Business interruption insurance is designed to protect your business if your business premises is physically damaged and there is a suspension or halt of business activity at that location. It is not typically a “free-standing” insurance policy—rather, it is an additional coverage that can be added to a property damage insurance policy (i.e., fire policy) as an endorsement or a rider (for an additional fee, or course). In other words, if you don’t ask for it, you don’t have the protection it offers. This type of additional insurance protects against your inability to continue business operations because of events outside of your control, such as severe flooding or another catastrophic events, and is intended to place your business in the same position had the event causing the suspension of business activity not occurred. For example, if you have to move your business from one location to another, even temporarily, there will be expenses to do so, or you may not be able to conduct business at all and lose profits. Business interruption insurance can protect against these events.
Insurers usually offer two different types of business interruption coverage: a valued policy and an open policy. In a valued policy, the insurer and insured agree upon a fixed amount, in advance, to be paid in the event of a business interruption. An open policy covers any provable loss resulting from an interruption and requires the insured offer verifiable, competent proof of the damages in order to collect the proceeds. The burden of proof for reimbursement varies according to specific policy language. For example, under a sole cause standard, the insured must prove that physical damage claimed under the other portion of the policy was the only (sole) reason for the halt of business operations. Some coverages will allow the insured to relocate when severe physical damage has occurred, and, so long as the insured attempts to mitigate the damages, the insurer will typically authorize payment for reimbursement of costs.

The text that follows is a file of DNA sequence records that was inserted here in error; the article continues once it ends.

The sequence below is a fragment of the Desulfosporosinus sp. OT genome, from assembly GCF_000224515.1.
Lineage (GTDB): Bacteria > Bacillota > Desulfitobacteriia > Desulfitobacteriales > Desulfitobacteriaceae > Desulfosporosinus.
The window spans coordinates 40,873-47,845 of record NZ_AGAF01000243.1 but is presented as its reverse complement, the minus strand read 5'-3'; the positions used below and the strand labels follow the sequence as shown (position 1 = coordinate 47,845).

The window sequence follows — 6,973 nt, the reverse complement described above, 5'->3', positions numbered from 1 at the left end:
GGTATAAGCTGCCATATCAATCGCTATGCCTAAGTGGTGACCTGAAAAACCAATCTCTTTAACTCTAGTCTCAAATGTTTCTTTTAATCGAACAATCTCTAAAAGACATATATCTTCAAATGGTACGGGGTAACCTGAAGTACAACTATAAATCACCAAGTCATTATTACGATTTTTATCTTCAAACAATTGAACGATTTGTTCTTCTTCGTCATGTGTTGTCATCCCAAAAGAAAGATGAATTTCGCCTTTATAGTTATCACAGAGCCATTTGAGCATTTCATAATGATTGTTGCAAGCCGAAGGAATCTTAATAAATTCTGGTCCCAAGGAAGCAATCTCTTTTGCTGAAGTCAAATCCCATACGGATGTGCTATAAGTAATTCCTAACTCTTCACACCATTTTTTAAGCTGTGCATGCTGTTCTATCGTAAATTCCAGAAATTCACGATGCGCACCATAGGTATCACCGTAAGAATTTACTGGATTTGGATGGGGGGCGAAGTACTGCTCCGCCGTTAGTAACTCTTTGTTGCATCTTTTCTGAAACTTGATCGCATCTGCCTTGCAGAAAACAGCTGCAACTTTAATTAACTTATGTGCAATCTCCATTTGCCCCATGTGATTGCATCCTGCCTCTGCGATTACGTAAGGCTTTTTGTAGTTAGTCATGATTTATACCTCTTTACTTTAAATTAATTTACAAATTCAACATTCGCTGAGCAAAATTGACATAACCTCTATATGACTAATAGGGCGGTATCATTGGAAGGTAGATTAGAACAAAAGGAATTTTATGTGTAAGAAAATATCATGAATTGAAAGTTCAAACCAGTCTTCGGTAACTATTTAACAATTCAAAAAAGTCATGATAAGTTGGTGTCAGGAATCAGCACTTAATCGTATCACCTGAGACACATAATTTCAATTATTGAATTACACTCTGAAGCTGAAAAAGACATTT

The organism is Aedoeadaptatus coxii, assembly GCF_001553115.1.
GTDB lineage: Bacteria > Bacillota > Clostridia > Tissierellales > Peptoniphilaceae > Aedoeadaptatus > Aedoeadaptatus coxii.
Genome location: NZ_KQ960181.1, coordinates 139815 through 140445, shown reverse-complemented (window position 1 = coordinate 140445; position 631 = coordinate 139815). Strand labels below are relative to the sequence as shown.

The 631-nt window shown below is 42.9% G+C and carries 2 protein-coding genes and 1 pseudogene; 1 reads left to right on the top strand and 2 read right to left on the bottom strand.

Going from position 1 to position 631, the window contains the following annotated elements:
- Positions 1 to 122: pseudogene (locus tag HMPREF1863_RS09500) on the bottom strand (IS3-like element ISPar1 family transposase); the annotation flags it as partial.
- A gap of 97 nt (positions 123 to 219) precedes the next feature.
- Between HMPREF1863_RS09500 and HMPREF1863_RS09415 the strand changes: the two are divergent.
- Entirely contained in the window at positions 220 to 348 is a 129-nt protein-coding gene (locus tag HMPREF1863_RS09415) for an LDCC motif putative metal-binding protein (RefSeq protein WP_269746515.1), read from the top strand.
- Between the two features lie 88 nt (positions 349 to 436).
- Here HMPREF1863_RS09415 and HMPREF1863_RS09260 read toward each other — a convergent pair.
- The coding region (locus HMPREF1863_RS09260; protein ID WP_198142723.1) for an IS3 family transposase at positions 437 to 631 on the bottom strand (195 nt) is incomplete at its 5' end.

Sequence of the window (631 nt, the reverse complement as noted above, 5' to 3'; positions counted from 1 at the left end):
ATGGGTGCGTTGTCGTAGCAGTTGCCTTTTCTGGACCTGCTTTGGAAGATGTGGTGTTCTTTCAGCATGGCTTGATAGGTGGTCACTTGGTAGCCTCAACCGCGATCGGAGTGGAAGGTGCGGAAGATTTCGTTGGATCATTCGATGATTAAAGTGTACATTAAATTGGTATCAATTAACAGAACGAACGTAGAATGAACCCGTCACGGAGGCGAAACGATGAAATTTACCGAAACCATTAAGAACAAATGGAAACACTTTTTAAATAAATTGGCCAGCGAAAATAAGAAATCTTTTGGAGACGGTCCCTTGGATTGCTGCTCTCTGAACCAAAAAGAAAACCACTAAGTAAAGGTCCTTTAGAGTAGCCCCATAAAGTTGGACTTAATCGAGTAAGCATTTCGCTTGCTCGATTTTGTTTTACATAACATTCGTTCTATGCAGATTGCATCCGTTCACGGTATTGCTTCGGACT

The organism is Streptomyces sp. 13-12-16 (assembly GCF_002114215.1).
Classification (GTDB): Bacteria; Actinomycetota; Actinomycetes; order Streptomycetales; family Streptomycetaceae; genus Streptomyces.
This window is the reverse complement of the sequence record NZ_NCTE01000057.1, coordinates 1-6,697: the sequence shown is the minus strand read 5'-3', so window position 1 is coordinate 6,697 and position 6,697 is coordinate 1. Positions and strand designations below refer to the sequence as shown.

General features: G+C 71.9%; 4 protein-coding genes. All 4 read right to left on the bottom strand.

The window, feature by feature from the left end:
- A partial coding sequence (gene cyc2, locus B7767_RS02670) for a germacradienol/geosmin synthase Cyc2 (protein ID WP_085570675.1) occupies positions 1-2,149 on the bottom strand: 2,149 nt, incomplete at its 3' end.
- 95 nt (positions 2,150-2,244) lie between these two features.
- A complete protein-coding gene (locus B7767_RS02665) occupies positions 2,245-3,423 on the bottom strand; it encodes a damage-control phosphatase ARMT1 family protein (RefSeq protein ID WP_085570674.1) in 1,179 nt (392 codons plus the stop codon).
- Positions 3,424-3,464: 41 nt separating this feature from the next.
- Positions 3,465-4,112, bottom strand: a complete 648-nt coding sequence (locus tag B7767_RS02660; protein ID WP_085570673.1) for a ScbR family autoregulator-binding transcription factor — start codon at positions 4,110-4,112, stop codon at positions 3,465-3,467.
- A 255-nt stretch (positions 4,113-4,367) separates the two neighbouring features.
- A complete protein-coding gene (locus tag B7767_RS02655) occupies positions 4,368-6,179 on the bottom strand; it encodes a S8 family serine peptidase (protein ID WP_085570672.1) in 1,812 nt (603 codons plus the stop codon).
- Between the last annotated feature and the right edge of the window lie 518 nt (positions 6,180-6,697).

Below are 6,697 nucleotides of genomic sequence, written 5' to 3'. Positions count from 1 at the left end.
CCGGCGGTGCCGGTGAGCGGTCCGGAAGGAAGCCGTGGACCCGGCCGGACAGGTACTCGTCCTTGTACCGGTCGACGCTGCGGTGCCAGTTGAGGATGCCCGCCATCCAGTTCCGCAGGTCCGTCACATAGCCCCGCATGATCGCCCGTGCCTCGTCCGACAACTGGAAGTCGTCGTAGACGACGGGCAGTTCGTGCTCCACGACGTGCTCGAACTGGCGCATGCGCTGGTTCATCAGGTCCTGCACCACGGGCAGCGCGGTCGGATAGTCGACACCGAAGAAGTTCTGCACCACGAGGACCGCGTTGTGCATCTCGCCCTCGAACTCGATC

Business interruption coverage protects businesses more fully than a fire or property loss insurance policy alone. In recent years, we have seen some horrible storms, including Hurricanes Katrina and Sandy. Business interruption coverage is designed to help businesses that are negatively affected from these types of storms and other catastrophic events and may be considered a necessary business expense.